Seven Questions for 51s Manager Wally Backman

Backman on arguing with the men in blue, his 10 career home run swings and the speech that jump-started the ’86 Mets

Photo by Kin Lui

Photo by Kin Lui

The searing heat, coupled with higher-than-usual humidity, is turning Cashman Field into an outdoor sauna. And yet as he surveys the latter stages of batting practice from inside the shady-but-steamy Las Vegas 51s dugout late on a Friday afternoon, manager Wally Backman is in quite the cheerful mood. This is noteworthy because Backman is known as much for his hot temper as he is for the integral role he played on the New York Mets’ notorious 1986 world-championship team—baseball managers with short fuses generally aren’t very jovial during the dog days of an endless summer. But it turns out the 22nd manager in the history of our city’s Triple-A franchise has more or less kept his cool this season. “No, it really hasn’t,” Backman says when asked if his temper has risen along with the thermometer. “I think I’ve only been thrown out of three games this year and suspended one time for one day. So I’m definitely on the under there.”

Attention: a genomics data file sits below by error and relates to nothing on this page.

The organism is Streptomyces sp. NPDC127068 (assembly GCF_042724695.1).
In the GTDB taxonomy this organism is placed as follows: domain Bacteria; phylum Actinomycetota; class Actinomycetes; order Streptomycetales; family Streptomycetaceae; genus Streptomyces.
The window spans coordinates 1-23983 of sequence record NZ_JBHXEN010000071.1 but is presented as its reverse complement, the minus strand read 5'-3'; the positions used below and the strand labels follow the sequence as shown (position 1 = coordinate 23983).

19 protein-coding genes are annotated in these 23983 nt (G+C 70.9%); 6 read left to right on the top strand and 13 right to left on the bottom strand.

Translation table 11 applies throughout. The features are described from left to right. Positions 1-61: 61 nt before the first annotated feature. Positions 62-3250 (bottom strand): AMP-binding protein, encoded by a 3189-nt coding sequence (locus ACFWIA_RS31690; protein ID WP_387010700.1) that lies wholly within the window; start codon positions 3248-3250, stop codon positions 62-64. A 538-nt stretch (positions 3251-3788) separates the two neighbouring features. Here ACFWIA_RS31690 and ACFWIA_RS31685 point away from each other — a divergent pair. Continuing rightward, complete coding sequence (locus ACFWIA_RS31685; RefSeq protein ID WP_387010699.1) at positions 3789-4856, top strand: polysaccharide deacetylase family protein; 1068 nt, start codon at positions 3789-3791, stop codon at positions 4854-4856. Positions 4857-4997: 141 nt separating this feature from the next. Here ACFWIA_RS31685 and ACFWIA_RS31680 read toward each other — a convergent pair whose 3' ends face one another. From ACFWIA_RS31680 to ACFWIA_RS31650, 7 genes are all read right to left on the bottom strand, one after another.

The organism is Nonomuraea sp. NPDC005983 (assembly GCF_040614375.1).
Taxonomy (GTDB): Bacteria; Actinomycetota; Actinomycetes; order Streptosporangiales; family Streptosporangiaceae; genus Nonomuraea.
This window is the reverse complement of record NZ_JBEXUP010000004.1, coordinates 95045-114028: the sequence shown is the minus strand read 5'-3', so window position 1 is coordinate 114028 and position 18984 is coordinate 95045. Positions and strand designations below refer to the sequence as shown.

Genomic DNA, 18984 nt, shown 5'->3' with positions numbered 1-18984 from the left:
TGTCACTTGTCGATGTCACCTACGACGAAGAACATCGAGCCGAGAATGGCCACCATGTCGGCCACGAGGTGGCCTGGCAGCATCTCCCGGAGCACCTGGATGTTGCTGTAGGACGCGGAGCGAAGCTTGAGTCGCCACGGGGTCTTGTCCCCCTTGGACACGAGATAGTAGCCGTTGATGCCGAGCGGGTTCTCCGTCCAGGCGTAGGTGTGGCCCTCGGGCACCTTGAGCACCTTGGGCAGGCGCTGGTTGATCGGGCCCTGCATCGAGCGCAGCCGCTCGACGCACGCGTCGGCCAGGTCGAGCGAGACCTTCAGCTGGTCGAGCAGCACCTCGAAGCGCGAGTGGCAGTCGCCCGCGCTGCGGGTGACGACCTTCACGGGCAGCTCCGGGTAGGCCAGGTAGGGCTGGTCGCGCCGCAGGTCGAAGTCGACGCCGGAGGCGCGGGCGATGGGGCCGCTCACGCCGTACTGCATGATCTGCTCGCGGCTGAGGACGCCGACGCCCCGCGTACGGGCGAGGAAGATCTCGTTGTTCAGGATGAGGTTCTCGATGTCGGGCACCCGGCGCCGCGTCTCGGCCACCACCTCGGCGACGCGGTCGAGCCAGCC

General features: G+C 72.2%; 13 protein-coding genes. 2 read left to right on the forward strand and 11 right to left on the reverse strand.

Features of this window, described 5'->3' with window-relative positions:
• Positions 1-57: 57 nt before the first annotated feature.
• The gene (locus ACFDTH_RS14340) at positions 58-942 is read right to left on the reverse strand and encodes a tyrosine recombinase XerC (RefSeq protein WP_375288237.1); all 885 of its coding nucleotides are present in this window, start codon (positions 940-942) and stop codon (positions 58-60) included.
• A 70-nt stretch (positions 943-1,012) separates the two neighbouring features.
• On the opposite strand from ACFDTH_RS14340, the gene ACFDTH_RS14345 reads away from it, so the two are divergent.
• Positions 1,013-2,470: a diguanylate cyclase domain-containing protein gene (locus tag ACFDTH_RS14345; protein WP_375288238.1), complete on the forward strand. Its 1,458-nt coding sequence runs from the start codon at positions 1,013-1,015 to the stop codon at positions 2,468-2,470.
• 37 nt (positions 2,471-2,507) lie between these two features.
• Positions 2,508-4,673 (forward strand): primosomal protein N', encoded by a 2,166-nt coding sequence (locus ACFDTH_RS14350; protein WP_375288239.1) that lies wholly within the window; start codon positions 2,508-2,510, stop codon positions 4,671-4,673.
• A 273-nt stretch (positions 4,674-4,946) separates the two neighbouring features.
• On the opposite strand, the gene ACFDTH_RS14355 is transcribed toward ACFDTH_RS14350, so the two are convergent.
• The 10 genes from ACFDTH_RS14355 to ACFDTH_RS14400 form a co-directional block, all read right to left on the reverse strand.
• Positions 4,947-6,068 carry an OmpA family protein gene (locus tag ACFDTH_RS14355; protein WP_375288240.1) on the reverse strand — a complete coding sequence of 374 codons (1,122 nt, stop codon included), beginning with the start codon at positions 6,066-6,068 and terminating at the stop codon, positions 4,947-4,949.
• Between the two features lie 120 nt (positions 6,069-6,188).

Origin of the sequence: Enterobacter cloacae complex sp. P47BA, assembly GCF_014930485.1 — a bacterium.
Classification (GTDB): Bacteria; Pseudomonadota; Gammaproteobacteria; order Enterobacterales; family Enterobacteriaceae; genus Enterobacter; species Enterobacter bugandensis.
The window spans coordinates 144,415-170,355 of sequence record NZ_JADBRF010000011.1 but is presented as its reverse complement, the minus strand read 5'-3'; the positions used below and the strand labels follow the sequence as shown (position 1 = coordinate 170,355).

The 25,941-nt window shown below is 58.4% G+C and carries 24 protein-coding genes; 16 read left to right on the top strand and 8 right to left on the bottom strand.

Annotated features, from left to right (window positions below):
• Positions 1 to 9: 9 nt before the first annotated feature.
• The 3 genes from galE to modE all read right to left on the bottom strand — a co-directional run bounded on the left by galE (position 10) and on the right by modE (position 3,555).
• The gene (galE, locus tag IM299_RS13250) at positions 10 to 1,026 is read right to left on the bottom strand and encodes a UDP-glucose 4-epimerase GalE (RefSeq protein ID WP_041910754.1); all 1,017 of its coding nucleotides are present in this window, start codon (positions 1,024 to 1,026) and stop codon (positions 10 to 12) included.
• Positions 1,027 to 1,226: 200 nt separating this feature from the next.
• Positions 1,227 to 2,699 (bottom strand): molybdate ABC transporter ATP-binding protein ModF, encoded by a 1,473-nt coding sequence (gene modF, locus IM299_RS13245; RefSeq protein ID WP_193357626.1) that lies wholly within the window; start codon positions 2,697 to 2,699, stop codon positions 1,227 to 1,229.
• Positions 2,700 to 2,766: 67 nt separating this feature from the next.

Jump ahead 10 days, and there was Backman charging out of the dugout during the second game of a doubleheader in Sacramento after one of his pitchers was ejected in a bean-ball incident. A bench-clearing brawl ensued as a fuming Backman went after the River Cats’ manager, the two needing to be separated by three umpires. Backman served a two-game suspension immediately following the fracas, which means the 51s should have their fiery manager in uniform when they kick off an eight-game homestand August 8 with a Dollar Beer Night contest against Oklahoma City.

Describe the art of a nose-to-nose argument with an ump. Is there a skill to it?

I don’t know if there’s a skill to it. You know, most of the arguments are based on players. When a player gets thrown out, they know I’ve got their back. We can go inside [the clubhouse] and talk about it afterward, but I’m definitely going to get my say [with the umpires].

I played for Lou Piniella, Davey Johnson, Jim Leyland—you kind of take a piece of those guys with you. Sometimes I think maybe I took a little too much of Lou Piniella, but that’s who I am.